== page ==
Napoleon’s abandoned palace in Venice shines again

Updated 13 December 2012
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Napoleon’s abandoned palace in Venice shines again

After a century of neglect, a magnificent palace built by Napoleon in Venice has re-opened its doors to the public on the island city’s famous St. Mark’s Square thanks to a French restoration effort.
The reasons for the long abandonment are easily explained — Venice is not Napoleon’s biggest fan.
Nor do canal residents have fond memories of the Royal Palace’s most famous resident — 19th-century Austrian empress Elisabeth or “Sisi” — a symbol of the city’s imperial domination.
“In popular consciousness, Napoleon is primarily the man who ended the glorious republic of Venice (697-1797),” said Andrea Bellieni, director of the Correr Museum which oversees the Royal Palace.
A group called French Committee for Safeguarding Venice has financed the restoration of this sumptuous palace, which was in a pitiful state. With a budget of 2.5 million euros ($ 3.2 million) from private donors, the committee has restored the main halls and the empress’s apartment to its old-time splendour when a 19-year-old “Sisi” and her husband, Emperor Franz Joseph I, stayed there.
The furniture decorating the restored chambers is in the same neo-Baroque style popular at the imperial court in Vienna at the time.
The empress’s boudoir is a highlight with its images of feminine allegories and flowery garlands.
Napoleon proclaimed himself King of Italy in 1805 and ordered the palace built in 1807 in front of the iconic St. Mark’s Basilica after visiting Venice, but never actually lived in it.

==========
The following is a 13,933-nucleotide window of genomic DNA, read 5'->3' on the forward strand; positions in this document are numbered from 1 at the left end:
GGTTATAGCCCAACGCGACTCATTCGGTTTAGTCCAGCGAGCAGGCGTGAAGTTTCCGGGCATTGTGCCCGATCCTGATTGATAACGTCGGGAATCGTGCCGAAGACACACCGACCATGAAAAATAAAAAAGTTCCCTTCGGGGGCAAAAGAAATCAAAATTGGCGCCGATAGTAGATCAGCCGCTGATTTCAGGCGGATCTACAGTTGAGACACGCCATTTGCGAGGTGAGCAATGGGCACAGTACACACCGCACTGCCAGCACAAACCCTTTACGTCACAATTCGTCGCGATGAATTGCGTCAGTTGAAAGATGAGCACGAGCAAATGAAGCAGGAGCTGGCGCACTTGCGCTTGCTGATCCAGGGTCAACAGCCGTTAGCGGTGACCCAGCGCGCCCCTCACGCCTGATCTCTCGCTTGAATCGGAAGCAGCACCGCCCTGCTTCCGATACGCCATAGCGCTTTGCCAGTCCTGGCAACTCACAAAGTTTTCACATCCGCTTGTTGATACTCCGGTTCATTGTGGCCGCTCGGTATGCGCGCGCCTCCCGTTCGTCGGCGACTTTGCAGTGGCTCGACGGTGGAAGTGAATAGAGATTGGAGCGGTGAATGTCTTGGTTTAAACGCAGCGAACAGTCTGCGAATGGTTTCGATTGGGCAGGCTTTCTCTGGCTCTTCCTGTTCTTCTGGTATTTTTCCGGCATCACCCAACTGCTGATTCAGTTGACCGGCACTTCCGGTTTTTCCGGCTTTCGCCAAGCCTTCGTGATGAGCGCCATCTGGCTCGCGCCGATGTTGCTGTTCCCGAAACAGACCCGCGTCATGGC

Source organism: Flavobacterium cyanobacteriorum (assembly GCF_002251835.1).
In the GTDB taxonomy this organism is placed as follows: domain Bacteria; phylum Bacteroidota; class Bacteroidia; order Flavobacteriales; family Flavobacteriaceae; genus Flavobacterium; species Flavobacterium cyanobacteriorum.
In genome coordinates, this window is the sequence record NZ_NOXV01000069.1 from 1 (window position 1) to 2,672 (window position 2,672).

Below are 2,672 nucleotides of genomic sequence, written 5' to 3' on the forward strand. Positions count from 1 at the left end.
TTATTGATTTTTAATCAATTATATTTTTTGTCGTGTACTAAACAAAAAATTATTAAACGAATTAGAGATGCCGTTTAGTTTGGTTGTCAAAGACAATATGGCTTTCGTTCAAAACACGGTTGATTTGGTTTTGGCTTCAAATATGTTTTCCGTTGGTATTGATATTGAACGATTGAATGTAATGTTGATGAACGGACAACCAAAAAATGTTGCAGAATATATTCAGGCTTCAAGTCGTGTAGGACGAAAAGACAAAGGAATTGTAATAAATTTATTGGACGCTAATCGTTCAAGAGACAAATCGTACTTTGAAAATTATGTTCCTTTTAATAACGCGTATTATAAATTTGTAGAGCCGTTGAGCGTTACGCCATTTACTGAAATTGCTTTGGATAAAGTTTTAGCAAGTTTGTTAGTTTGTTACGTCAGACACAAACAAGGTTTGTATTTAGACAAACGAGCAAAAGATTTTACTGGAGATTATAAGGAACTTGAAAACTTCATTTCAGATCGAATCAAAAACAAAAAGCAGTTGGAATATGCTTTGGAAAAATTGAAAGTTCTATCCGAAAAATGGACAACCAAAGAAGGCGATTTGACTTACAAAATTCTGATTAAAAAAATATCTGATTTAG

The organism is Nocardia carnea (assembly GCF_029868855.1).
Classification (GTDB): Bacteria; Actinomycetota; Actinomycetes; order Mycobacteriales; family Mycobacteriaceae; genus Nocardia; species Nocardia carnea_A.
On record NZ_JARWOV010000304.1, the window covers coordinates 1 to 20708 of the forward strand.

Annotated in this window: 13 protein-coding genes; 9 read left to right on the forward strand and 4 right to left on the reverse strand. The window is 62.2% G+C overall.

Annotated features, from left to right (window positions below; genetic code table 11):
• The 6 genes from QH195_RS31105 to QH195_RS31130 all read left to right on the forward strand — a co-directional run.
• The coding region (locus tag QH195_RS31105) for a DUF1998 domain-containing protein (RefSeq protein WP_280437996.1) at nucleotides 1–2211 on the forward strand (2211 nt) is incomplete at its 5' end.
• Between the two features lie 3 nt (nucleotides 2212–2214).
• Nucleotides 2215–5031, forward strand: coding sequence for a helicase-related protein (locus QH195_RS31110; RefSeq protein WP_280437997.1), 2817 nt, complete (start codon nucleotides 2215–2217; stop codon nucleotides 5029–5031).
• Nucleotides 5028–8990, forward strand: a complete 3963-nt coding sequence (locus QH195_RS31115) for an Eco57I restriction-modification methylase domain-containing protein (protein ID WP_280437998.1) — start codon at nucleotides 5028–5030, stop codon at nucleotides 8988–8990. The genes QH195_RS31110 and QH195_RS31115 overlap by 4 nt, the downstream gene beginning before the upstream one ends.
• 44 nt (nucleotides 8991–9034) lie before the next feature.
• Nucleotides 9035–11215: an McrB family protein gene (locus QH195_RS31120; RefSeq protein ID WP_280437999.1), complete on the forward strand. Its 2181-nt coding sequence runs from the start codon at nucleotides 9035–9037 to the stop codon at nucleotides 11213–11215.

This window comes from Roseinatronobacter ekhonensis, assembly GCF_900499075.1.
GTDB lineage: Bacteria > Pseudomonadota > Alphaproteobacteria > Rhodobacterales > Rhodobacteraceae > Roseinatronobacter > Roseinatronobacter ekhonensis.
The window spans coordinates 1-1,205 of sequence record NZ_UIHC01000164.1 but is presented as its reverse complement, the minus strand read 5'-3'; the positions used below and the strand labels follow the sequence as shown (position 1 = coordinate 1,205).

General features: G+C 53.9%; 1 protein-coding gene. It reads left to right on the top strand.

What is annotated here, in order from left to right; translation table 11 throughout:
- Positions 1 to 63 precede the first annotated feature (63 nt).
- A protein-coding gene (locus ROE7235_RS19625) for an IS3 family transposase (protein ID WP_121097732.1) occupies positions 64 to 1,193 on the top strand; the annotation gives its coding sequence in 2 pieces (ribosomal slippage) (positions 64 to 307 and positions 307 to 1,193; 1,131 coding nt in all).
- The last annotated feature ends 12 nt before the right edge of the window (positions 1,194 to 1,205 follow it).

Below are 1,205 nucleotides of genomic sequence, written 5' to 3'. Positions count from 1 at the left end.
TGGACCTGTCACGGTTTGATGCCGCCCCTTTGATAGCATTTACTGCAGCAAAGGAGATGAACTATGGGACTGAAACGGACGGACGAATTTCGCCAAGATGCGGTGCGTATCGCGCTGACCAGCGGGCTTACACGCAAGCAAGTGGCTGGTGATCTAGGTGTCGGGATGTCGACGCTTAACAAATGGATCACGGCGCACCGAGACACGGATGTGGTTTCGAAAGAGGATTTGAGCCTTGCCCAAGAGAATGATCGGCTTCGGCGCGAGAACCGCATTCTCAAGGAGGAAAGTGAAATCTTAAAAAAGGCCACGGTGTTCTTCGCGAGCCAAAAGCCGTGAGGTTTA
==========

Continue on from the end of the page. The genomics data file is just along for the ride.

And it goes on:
Built in six years and decorated by French-inspired painter Giuseppe Borsato, the structure is now the only neo-Classical royal palace in Italy.
“We came across it by accident but we were pleasantly surprised,” said Marc and Marie, a couple of 30-somethings visiting from Nimes in France.
“We thought it would just be a museum with paintings but the ballroom is very, very beautiful,” they said.
Bellieni said he hoped it could rehabilitate Napoleon’s image.
“It’s true that Napoleon took a number of artifacts that were part of the history of Venice and sent them to the Louvre, starting with the horse statues on St. Mark’s Square,” he said.
“But it’s also thanks to him that many artworks were saved.”
“Sisi” is also a candidate for rehabilitation.
“She was an extraordinary woman, not just beautiful but also very sensitive and it was here that she managed to convince her husband to liberate political prisoners,” said Jerome Zieseniss, director of the French restoration committee.
The empress visited the palace one last time in 1895 for tea with Italian King Umberto I and Queen Margherita during a sailing stop on her way to Corfu.